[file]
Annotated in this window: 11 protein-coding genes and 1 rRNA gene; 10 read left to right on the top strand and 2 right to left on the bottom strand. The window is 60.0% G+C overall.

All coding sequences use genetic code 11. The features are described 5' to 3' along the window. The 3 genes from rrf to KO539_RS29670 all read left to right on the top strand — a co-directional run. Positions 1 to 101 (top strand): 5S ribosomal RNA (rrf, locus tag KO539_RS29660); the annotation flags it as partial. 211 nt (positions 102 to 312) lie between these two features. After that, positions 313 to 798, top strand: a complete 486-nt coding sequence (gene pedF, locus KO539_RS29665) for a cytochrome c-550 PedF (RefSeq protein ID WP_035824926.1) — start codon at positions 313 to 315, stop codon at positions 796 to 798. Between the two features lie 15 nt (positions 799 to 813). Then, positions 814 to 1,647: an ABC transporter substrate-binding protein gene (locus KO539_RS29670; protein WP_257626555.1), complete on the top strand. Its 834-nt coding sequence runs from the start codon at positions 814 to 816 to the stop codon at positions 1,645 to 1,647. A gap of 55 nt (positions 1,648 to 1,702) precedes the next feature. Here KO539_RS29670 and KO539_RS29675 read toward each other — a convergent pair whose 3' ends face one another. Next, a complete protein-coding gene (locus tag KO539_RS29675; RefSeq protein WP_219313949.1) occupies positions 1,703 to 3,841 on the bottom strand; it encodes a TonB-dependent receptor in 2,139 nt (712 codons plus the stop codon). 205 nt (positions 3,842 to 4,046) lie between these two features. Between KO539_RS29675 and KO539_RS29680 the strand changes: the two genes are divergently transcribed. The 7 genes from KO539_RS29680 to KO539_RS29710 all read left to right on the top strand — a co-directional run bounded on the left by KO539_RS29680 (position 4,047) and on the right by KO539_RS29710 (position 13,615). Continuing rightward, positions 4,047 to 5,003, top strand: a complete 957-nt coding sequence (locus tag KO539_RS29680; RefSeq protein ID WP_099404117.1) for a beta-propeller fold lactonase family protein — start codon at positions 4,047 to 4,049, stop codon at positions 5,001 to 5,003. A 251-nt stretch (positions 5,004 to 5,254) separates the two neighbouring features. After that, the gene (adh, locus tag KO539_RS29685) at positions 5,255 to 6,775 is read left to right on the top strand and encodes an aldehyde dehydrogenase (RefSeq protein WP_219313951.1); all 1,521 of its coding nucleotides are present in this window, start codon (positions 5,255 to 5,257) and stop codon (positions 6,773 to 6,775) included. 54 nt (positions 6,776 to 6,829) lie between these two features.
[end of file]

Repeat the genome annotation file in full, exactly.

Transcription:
Annotated in this window: 11 protein-coding genes and 1 rRNA gene; 10 read left to right on the top strand and 2 right to left on the bottom strand. The window is 60.0% G+C overall.

All coding sequences use genetic code 11. The features are described 5' to 3' along the window. The 3 genes from rrf to KO539_RS29670 all read left to right on the top strand — a co-directional run. Positions 1 to 101 (top strand): 5S ribosomal RNA (rrf, locus tag KO539_RS29660); the annotation flags it as partial. 211 nt (positions 102 to 312) lie between these two features. After that, positions 313 to 798, top strand: a complete 486-nt coding sequence (gene pedF, locus KO539_RS29665) for a cytochrome c-550 PedF (RefSeq protein ID WP_035824926.1) — start codon at positions 313 to 315, stop codon at positions 796 to 798. Between the two features lie 15 nt (positions 799 to 813). Then, positions 814 to 1,647: an ABC transporter substrate-binding protein gene (locus KO539_RS29670; protein WP_257626555.1), complete on the top strand. Its 834-nt coding sequence runs from the start codon at positions 814 to 816 to the stop codon at positions 1,645 to 1,647. A gap of 55 nt (positions 1,648 to 1,702) precedes the next feature. Here KO539_RS29670 and KO539_RS29675 read toward each other — a convergent pair whose 3' ends face one another. Next, a complete protein-coding gene (locus tag KO539_RS29675; RefSeq protein WP_219313949.1) occupies positions 1,703 to 3,841 on the bottom strand; it encodes a TonB-dependent receptor in 2,139 nt (712 codons plus the stop codon). 205 nt (positions 3,842 to 4,046) lie between these two features. Between KO539_RS29675 and KO539_RS29680 the strand changes: the two genes are divergently transcribed. The 7 genes from KO539_RS29680 to KO539_RS29710 all read left to right on the top strand — a co-directional run bounded on the left by KO539_RS29680 (position 4,047) and on the right by KO539_RS29710 (position 13,615). Continuing rightward, positions 4,047 to 5,003, top strand: a complete 957-nt coding sequence (locus tag KO539_RS29680; RefSeq protein ID WP_099404117.1) for a beta-propeller fold lactonase family protein — start codon at positions 4,047 to 4,049, stop codon at positions 5,001 to 5,003. A 251-nt stretch (positions 5,004 to 5,254) separates the two neighbouring features. After that, the gene (adh, locus tag KO539_RS29685) at positions 5,255 to 6,775 is read left to right on the top strand and encodes an aldehyde dehydrogenase (RefSeq protein WP_219313951.1); all 1,521 of its coding nucleotides are present in this window, start codon (positions 5,255 to 5,257) and stop codon (positions 6,773 to 6,775) included. 54 nt (positions 6,776 to 6,829) lie between these two features.